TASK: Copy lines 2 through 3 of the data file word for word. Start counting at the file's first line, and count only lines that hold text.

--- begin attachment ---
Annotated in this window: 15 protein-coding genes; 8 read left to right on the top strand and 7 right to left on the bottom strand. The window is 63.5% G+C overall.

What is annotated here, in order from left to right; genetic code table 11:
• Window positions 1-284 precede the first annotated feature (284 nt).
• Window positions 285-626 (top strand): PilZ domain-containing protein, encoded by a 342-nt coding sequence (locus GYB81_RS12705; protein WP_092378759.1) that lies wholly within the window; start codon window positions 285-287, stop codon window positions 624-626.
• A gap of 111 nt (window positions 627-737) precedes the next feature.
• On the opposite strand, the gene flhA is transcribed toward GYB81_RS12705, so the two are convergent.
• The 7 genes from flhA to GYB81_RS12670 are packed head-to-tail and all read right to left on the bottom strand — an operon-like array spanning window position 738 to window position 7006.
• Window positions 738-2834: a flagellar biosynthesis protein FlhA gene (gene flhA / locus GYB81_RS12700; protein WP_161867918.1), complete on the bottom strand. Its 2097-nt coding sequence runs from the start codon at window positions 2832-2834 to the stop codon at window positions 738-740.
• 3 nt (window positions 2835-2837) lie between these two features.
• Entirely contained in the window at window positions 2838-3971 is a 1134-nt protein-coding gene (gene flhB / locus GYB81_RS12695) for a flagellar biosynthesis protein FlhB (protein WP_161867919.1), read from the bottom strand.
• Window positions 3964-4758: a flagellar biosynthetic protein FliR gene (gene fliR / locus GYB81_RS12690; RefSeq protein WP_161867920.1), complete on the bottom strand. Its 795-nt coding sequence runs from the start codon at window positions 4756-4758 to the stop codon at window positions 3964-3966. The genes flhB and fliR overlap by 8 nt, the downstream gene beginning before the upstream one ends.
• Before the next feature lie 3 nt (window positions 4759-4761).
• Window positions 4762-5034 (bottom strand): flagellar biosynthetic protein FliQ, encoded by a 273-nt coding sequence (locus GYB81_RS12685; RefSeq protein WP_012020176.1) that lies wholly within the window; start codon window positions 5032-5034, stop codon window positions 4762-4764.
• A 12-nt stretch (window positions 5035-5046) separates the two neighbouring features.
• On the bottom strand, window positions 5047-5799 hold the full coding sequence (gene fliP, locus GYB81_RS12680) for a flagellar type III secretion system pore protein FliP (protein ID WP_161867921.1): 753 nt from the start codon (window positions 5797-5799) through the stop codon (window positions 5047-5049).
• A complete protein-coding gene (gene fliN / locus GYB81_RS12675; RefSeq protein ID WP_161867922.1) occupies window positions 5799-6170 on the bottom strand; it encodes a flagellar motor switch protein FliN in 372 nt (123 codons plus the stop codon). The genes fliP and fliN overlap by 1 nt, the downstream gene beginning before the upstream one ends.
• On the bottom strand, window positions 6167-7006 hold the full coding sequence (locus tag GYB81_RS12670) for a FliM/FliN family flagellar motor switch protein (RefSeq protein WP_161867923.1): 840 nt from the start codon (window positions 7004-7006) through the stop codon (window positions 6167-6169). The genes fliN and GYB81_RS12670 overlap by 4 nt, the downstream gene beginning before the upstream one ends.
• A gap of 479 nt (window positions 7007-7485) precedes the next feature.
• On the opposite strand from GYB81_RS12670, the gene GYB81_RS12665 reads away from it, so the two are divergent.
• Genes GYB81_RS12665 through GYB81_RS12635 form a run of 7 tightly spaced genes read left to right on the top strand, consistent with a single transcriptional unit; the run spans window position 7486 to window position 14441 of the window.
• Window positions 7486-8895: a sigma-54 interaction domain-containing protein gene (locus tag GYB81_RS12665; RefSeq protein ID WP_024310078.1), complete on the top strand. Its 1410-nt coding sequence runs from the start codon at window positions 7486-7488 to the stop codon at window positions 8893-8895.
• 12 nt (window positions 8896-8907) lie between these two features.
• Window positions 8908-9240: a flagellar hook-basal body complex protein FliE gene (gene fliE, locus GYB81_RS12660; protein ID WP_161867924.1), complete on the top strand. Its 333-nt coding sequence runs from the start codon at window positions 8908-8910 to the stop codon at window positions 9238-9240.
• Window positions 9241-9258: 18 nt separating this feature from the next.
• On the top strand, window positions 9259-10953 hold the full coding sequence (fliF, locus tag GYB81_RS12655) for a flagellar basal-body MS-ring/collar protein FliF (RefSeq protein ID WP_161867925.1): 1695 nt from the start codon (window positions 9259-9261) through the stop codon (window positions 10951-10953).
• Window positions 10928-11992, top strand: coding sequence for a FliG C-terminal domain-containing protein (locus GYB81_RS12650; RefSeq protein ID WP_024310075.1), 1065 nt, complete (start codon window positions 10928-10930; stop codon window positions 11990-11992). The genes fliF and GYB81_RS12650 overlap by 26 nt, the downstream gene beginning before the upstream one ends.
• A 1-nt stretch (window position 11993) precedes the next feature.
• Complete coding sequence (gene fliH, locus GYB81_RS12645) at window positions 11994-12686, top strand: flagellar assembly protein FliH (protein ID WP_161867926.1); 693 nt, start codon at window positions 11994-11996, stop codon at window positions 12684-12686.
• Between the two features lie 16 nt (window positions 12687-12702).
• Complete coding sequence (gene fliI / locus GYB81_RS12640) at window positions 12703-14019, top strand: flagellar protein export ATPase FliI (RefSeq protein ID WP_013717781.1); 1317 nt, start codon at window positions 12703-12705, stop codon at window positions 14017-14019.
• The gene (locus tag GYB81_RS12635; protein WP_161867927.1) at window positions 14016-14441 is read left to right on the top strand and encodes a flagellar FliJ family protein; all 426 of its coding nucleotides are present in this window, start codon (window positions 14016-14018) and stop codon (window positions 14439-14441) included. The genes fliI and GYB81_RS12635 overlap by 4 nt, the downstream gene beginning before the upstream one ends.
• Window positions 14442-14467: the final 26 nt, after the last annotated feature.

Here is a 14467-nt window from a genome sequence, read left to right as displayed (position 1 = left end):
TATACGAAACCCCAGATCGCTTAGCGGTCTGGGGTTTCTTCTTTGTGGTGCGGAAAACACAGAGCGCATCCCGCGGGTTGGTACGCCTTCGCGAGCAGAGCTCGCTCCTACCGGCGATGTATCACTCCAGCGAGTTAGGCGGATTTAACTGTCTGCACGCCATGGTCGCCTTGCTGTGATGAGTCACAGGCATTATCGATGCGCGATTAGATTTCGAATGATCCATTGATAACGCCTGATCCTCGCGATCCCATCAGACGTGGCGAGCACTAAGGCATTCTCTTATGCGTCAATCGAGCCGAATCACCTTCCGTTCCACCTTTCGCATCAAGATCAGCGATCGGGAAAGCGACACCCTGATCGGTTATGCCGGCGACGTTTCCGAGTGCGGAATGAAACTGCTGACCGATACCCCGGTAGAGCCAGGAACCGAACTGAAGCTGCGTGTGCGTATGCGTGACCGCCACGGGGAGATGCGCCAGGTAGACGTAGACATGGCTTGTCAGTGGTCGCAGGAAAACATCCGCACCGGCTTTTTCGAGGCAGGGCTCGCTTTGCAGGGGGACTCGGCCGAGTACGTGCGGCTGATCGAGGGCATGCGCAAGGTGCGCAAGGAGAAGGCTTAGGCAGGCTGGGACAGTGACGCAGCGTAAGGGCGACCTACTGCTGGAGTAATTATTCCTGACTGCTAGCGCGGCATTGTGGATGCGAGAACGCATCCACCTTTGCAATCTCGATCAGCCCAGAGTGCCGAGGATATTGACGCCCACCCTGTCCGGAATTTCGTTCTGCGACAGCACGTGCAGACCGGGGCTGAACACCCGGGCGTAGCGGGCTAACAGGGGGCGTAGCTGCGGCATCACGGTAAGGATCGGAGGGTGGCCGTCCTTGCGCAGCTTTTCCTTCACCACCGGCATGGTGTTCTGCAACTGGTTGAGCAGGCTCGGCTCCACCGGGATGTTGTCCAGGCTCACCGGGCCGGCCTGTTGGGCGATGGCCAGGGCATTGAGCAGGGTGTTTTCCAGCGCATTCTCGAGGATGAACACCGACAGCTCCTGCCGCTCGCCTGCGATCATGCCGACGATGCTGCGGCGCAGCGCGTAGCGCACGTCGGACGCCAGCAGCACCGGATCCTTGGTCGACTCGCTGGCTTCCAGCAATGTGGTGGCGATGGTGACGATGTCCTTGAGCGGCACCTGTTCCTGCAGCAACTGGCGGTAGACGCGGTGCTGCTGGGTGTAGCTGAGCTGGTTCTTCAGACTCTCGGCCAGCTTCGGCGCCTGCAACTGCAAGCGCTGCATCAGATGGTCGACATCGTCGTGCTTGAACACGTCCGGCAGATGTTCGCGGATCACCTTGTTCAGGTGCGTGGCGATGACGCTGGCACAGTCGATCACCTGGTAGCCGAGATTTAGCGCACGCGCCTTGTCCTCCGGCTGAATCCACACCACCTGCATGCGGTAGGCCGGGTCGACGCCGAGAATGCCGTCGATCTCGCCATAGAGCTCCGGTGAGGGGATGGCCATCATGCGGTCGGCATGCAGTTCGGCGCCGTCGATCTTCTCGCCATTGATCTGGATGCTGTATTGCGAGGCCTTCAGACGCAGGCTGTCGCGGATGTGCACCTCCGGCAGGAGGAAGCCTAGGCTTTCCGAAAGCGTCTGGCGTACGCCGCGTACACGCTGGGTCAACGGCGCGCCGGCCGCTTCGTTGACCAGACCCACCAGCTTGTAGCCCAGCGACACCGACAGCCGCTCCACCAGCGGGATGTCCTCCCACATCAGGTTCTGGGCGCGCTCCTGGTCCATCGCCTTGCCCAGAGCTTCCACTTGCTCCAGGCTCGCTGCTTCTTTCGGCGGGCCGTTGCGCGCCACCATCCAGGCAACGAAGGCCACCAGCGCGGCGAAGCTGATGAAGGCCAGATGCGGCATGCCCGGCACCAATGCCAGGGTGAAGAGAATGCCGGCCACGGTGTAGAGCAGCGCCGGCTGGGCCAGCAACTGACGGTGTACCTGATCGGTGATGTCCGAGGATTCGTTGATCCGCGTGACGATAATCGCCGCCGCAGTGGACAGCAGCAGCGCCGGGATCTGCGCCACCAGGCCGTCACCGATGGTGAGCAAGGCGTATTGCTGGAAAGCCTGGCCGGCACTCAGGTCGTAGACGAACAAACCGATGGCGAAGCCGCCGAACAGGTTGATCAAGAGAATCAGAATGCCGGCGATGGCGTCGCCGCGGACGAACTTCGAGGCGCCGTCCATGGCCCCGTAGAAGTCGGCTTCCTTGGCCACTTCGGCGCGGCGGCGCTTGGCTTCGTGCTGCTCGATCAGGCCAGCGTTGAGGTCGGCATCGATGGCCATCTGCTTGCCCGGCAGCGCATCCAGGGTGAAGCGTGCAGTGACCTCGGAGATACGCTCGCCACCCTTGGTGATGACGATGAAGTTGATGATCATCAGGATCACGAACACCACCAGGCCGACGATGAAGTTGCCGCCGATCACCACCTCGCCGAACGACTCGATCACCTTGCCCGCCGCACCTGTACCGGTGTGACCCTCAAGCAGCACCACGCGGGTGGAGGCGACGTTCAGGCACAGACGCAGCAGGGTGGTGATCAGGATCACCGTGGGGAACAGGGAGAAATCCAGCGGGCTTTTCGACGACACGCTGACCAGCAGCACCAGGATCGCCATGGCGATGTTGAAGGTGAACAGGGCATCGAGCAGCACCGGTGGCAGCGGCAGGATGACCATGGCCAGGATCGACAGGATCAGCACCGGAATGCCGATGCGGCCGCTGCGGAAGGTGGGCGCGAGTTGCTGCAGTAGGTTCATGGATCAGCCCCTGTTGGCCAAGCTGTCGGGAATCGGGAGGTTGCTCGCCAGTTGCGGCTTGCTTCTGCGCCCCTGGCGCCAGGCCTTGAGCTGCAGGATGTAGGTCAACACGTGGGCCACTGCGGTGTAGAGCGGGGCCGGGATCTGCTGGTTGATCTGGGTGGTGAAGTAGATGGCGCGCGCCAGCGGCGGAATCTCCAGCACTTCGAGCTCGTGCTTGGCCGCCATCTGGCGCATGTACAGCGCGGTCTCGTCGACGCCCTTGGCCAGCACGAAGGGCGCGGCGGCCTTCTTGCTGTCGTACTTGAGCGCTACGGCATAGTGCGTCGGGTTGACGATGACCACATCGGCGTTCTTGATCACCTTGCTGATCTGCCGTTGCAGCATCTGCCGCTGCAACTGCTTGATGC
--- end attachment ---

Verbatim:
What is annotated here, in order from left to right; genetic code table 11:
• Window positions 1-284 precede the first annotated feature (284 nt).